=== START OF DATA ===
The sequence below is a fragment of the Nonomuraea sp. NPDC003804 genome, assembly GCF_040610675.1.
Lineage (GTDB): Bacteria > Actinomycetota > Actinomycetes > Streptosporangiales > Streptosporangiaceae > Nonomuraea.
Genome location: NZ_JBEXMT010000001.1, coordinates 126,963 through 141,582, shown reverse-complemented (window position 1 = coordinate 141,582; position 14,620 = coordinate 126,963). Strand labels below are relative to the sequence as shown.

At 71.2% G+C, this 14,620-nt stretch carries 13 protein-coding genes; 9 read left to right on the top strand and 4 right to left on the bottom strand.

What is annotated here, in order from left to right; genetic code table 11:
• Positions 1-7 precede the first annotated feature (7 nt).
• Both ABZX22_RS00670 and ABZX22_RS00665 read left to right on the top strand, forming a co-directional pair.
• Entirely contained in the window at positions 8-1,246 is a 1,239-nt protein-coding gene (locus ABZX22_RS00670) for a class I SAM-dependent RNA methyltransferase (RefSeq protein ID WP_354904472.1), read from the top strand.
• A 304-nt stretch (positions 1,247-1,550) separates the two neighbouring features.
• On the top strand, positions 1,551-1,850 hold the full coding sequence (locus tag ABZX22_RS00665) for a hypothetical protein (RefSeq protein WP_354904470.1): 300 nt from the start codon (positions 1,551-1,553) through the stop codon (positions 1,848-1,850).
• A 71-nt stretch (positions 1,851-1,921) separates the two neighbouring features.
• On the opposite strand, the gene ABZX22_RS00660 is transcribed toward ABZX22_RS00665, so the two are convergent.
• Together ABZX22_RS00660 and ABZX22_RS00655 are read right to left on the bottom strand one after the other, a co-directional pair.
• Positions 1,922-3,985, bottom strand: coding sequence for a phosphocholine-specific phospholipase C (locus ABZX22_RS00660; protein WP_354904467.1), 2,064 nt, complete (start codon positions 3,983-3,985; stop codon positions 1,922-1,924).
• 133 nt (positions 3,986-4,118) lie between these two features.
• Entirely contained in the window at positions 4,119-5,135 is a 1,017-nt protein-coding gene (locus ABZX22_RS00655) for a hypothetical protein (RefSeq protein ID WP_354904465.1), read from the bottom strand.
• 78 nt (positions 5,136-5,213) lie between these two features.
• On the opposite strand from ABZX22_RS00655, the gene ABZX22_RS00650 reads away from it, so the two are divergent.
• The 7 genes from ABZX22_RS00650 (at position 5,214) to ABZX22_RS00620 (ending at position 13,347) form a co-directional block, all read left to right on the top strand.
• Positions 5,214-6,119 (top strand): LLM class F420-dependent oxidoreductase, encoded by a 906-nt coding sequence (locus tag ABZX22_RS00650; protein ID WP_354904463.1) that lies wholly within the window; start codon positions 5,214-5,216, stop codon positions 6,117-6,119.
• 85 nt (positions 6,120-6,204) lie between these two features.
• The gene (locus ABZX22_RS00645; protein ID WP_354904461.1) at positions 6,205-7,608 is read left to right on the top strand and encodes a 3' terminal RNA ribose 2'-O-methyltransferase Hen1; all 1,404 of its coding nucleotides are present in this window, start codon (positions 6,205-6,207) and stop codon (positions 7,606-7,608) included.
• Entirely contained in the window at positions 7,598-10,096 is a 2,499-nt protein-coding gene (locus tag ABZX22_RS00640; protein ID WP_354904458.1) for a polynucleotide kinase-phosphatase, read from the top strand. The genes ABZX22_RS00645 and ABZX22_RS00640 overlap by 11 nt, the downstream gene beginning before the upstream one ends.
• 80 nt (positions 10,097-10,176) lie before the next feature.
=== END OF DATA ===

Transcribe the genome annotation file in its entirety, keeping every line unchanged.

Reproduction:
The sequence below is a fragment of the Nonomuraea sp. NPDC003804 genome, assembly GCF_040610675.1.
Lineage (GTDB): Bacteria > Actinomycetota > Actinomycetes > Streptosporangiales > Streptosporangiaceae > Nonomuraea.
Genome location: NZ_JBEXMT010000001.1, coordinates 126,963 through 141,582, shown reverse-complemented (window position 1 = coordinate 141,582; position 14,620 = coordinate 126,963). Strand labels below are relative to the sequence as shown.

At 71.2% G+C, this 14,620-nt stretch carries 13 protein-coding genes; 9 read left to right on the top strand and 4 right to left on the bottom strand.

What is annotated here, in order from left to right; genetic code table 11:
• Positions 1-7 precede the first annotated feature (7 nt).
• Both ABZX22_RS00670 and ABZX22_RS00665 read left to right on the top strand, forming a co-directional pair.
• Entirely contained in the window at positions 8-1,246 is a 1,239-nt protein-coding gene (locus ABZX22_RS00670) for a class I SAM-dependent RNA methyltransferase (RefSeq protein ID WP_354904472.1), read from the top strand.
• A 304-nt stretch (positions 1,247-1,550) separates the two neighbouring features.
• On the top strand, positions 1,551-1,850 hold the full coding sequence (locus tag ABZX22_RS00665) for a hypothetical protein (RefSeq protein WP_354904470.1): 300 nt from the start codon (positions 1,551-1,553) through the stop codon (positions 1,848-1,850).
• A 71-nt stretch (positions 1,851-1,921) separates the two neighbouring features.
• On the opposite strand, the gene ABZX22_RS00660 is transcribed toward ABZX22_RS00665, so the two are convergent.
• Together ABZX22_RS00660 and ABZX22_RS00655 are read right to left on the bottom strand one after the other, a co-directional pair.
• Positions 1,922-3,985, bottom strand: coding sequence for a phosphocholine-specific phospholipase C (locus ABZX22_RS00660; protein WP_354904467.1), 2,064 nt, complete (start codon positions 3,983-3,985; stop codon positions 1,922-1,924).
• 133 nt (positions 3,986-4,118) lie between these two features.
• Entirely contained in the window at positions 4,119-5,135 is a 1,017-nt protein-coding gene (locus ABZX22_RS00655) for a hypothetical protein (RefSeq protein ID WP_354904465.1), read from the bottom strand.
• 78 nt (positions 5,136-5,213) lie between these two features.
• On the opposite strand from ABZX22_RS00655, the gene ABZX22_RS00650 reads away from it, so the two are divergent.
• The 7 genes from ABZX22_RS00650 (at position 5,214) to ABZX22_RS00620 (ending at position 13,347) form a co-directional block, all read left to right on the top strand.
• Positions 5,214-6,119 (top strand): LLM class F420-dependent oxidoreductase, encoded by a 906-nt coding sequence (locus tag ABZX22_RS00650; protein ID WP_354904463.1) that lies wholly within the window; start codon positions 5,214-5,216, stop codon positions 6,117-6,119.
• 85 nt (positions 6,120-6,204) lie between these two features.
• The gene (locus ABZX22_RS00645; protein ID WP_354904461.1) at positions 6,205-7,608 is read left to right on the top strand and encodes a 3' terminal RNA ribose 2'-O-methyltransferase Hen1; all 1,404 of its coding nucleotides are present in this window, start codon (positions 6,205-6,207) and stop codon (positions 7,606-7,608) included.
• Entirely contained in the window at positions 7,598-10,096 is a 2,499-nt protein-coding gene (locus tag ABZX22_RS00640; protein ID WP_354904458.1) for a polynucleotide kinase-phosphatase, read from the top strand. The genes ABZX22_RS00645 and ABZX22_RS00640 overlap by 11 nt, the downstream gene beginning before the upstream one ends.
• 80 nt (positions 10,097-10,176) lie before the next feature.